Another sign that interest rates may be beginning to peak is a sustained fall in the inflation rate. The Fed has been raising rates in order to fight rising inflation.

A small but growing number of analysts think an interest rate peak may be near or already has happened. They cite evidence that inflation may not be as bad as previously feared and that economic growth may be slowing. Both indicators would cause the Fed to ease interest rates.

Some forecasters are going even further. The University of California, Los Angeles, Business Forecasting Project, for example, on Thursday predicted a national recession starting in the third quarter.

But they and other economists have cried wolf before. So conservative investors should wait until the evidence is more persuasive.

Once you are convinced that rates are falling, where should you invest? Here are several options appropriate for small investors:

-Long-term bond mutual funds. This is probably the easiest and most convenient way to play. And if you buy "no-load" funds that don't charge sales commissions, it is also the cheapest. And if you decide you've made a mistake and want to pull out, selling fund shares is relatively painless.

Phillips of Mutual Fund Values suggests sticking to funds with high-quality issues, being wary of popular high-yield bond funds that invest in riskier "junk bonds." They yield more and can also gain in value if rates fall, but if the economy enters into a recession, more junk bonds will default, reducing returns.

If you're interested in the safety of government bonds but want more potential returns, Phillips suggests Benham Target Maturity 2005, a fund that invests in long-term zero-coupon Treasury bonds. They rise dramatically when interest rates fall.

-Intermediate-term bond funds. As a less-volatile compromise, consider buying these funds, with maturities generally between two and 10 years. While you won't earn as much price appreciation if interest rates fall, you won't lose as much if you guess wrong and rates head back up.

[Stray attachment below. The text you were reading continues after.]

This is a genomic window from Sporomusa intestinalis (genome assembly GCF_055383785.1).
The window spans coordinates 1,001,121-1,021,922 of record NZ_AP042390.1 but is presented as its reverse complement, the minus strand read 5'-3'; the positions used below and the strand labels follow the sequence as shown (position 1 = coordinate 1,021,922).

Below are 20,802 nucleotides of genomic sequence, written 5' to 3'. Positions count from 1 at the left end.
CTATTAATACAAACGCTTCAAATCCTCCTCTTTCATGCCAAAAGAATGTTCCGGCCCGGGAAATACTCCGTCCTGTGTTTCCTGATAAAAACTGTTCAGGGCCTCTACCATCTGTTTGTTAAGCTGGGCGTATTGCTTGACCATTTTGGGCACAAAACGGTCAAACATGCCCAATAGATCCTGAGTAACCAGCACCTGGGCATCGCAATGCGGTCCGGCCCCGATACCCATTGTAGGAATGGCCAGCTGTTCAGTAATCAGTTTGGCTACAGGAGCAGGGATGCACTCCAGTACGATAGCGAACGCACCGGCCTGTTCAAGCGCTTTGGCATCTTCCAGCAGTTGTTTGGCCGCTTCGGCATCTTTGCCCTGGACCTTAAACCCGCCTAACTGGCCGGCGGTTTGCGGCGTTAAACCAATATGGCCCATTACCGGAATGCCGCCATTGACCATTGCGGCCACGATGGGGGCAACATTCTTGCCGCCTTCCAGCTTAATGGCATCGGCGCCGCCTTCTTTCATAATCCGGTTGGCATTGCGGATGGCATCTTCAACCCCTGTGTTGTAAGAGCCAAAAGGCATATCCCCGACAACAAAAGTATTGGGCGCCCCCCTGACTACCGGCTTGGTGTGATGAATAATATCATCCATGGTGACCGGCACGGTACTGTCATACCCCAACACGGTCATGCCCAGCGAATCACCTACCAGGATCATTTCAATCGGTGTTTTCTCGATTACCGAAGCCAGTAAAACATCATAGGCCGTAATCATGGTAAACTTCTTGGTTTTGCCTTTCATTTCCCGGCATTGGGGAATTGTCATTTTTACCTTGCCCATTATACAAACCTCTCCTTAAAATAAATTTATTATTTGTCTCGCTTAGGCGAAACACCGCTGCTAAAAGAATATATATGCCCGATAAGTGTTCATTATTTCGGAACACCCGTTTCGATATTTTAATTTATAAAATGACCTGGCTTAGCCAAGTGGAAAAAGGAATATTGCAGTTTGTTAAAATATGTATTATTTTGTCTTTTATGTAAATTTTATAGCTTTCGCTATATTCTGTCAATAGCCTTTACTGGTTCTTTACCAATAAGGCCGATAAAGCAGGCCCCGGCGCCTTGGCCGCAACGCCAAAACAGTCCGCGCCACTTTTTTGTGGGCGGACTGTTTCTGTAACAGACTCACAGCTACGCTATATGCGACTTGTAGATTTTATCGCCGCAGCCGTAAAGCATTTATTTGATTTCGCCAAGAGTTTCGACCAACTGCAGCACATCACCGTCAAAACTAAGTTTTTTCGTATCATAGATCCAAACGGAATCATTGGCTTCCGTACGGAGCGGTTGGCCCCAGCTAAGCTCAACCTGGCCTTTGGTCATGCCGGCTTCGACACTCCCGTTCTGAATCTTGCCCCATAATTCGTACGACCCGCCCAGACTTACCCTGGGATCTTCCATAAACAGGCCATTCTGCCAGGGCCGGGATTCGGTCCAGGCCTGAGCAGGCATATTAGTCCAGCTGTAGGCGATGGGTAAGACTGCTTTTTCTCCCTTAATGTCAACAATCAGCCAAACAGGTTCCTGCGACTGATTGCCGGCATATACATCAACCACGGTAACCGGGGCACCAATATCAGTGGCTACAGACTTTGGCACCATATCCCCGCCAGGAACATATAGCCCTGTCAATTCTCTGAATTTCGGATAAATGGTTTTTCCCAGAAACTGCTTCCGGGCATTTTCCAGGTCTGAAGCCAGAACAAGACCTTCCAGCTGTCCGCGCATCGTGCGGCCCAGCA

By investing in intermediate maturities, "you can get most of the returns (of long-term bonds) without taking all of the risks," says Steve Janachowski of Brouwer & Janachowski, a San Francisco money management firm.

Also, Janachowski says, the bond market "is harder to time than the stock market, because it can turn around overnight. (Fed Chairman Alan) Greenspan could wake up one morning and be paranoid about inflation and put his foot on the brakes."

-Long- or intermediate-term Treasuries. Treasury bonds, with maturities of between 10 and 30 years, are easy to buy and sell, requiring minimum investments of as little as $1,000. And they are safe. Your principal, if you hold a Treasury bond to maturity, is backed by the full faith and credit of the U.S. government.

As a less-volatile compromise, consider buying medium-term Treasury notes, with maturities of between two and 10 years.

-Long- or intermediate-term municipal bonds. These are good if you're in a high tax bracket, since interest won't be subject to federal taxes and possibly state and local as well. Most small investors are better off in mutual funds or unit investment trusts rather than individual issues.

-Long-term brokered CDs. These are conventional CDs issued by banks or savings and loans that are traded actively at stock brokerages just like bonds.